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NO-TILLERS ACROSS the country are increasingly turning to cover crops to exploit off-growing-season sunlight and rain to reduce erosion, improve soil health, sequester residual nutrients and combat weeds. The short season and cold winters in the upper Midwest, however, have left growers there with very limited fall-planted cover options.
Of all the cover crops, cereal rye is generally the most reliable plant for upper Midwesterners, as it survives the winter. It’s often planted behind corn or soybeans in the fall, but may present management challenges for termination and soil moisture during spring planting season.
That situation, affecting about 2 million acres in Minnesota, northern Iowa and North and South Dakota, may be changing soon because of the work of a multi-disciplinary team in the University of Minnesota’s “Forever Green” program (www.forevergreen.umn.edu). Its 6-year winter camelina research and breeding program is showing the drought- and winter-hardy oilseed crop can fit in well as a winter cover used ahead of a double- or relay-crop with soybeans on well-drained, loamy fields.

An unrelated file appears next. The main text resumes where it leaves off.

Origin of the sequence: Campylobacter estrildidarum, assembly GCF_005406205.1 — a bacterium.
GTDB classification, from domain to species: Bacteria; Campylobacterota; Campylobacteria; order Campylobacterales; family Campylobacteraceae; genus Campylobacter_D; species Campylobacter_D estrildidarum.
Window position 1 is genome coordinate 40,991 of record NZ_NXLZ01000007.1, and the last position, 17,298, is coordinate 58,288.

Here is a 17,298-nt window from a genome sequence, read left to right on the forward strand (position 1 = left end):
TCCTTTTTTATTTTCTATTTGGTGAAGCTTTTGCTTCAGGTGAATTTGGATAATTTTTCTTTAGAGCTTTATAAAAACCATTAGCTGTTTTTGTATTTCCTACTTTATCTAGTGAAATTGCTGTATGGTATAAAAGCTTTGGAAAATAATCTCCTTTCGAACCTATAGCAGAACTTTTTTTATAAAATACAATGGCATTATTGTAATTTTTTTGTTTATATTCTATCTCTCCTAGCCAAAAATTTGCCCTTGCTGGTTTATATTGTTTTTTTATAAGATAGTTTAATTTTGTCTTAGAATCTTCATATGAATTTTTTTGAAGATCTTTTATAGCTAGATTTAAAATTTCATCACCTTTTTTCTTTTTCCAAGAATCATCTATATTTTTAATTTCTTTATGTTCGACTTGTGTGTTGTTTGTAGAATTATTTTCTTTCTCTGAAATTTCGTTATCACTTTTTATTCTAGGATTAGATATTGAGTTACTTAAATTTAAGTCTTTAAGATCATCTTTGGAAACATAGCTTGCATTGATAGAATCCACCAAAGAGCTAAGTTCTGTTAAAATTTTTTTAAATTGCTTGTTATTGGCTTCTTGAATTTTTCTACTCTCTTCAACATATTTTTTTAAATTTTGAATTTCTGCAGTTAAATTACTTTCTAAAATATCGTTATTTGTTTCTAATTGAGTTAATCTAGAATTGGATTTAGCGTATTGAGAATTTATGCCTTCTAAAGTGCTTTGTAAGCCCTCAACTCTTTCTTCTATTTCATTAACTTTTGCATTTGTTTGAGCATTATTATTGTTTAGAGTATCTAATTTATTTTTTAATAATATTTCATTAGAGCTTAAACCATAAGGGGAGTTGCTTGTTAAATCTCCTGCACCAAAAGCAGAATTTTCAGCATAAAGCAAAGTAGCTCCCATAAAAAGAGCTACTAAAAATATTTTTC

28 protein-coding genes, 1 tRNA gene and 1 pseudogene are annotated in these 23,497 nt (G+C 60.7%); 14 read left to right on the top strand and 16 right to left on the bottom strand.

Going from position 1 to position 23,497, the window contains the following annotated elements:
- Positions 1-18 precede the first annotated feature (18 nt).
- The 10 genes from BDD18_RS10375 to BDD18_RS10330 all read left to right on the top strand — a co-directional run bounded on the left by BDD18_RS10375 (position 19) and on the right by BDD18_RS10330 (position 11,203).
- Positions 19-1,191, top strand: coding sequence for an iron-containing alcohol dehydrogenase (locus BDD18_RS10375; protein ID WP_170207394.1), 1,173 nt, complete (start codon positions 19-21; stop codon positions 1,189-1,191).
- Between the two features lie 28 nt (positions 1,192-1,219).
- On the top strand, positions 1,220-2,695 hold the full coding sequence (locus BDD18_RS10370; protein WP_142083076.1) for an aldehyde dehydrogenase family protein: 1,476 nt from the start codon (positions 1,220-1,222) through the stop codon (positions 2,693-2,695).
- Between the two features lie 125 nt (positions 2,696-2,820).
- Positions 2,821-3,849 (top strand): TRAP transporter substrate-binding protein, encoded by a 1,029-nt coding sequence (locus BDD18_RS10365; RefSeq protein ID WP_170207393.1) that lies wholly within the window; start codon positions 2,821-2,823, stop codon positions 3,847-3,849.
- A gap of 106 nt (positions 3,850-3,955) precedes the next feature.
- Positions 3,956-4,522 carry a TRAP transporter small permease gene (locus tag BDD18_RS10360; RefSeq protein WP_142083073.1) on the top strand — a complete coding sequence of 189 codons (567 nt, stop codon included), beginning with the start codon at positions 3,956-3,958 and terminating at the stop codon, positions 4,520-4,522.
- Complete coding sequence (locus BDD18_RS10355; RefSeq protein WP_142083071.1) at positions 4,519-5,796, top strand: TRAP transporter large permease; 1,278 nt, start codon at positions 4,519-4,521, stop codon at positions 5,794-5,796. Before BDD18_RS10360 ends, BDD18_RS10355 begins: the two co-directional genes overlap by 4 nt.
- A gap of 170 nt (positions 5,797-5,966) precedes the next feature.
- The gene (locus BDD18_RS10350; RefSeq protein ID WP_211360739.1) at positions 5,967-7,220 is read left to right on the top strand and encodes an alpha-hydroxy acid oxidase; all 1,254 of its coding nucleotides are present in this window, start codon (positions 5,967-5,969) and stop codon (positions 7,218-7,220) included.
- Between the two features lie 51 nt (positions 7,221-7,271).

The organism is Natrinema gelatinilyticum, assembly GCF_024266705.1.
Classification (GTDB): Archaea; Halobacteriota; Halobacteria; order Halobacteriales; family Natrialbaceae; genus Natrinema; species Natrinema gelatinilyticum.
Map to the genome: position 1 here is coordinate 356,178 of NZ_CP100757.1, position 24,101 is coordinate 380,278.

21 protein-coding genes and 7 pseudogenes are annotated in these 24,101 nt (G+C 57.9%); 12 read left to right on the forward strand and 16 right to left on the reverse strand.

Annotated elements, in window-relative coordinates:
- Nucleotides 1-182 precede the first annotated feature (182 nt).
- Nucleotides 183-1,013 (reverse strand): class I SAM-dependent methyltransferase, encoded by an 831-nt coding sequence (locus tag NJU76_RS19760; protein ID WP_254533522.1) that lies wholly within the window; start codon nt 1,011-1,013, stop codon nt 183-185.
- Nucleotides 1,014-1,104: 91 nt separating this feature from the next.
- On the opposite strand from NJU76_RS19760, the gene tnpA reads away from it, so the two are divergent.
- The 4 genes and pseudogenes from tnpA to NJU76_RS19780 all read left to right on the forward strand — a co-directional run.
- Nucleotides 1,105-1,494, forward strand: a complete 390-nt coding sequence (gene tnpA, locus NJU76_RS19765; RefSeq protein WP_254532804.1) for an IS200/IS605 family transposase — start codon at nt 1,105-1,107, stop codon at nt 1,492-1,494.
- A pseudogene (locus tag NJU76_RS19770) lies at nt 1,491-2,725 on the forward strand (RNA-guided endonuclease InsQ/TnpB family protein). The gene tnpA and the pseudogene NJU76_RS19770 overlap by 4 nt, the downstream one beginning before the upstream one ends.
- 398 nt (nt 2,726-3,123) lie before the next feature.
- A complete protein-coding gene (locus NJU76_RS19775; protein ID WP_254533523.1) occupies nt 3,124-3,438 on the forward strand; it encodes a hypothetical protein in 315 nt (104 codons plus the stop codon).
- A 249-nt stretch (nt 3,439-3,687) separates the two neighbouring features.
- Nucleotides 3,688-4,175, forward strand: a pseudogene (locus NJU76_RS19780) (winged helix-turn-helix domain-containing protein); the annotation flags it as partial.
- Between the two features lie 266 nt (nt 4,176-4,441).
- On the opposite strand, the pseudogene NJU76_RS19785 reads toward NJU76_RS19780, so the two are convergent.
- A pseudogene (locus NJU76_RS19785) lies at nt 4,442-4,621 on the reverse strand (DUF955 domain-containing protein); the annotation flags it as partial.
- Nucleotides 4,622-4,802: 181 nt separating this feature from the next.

The Forever Green initiative is a university and USDA multidisciplinary emphasis on developing alternative crops for growers in the upper Midwest with an aim toward protecting soil and water resources along with adding economic value.
Samantha Wells, associate professor of agronomy and plant genetics at the University of Minnesota, has been working with field studies of the winter brassica throughout the program and says camelina grown as a relay- or double-crop with soybeans in a corn-soybean rotation…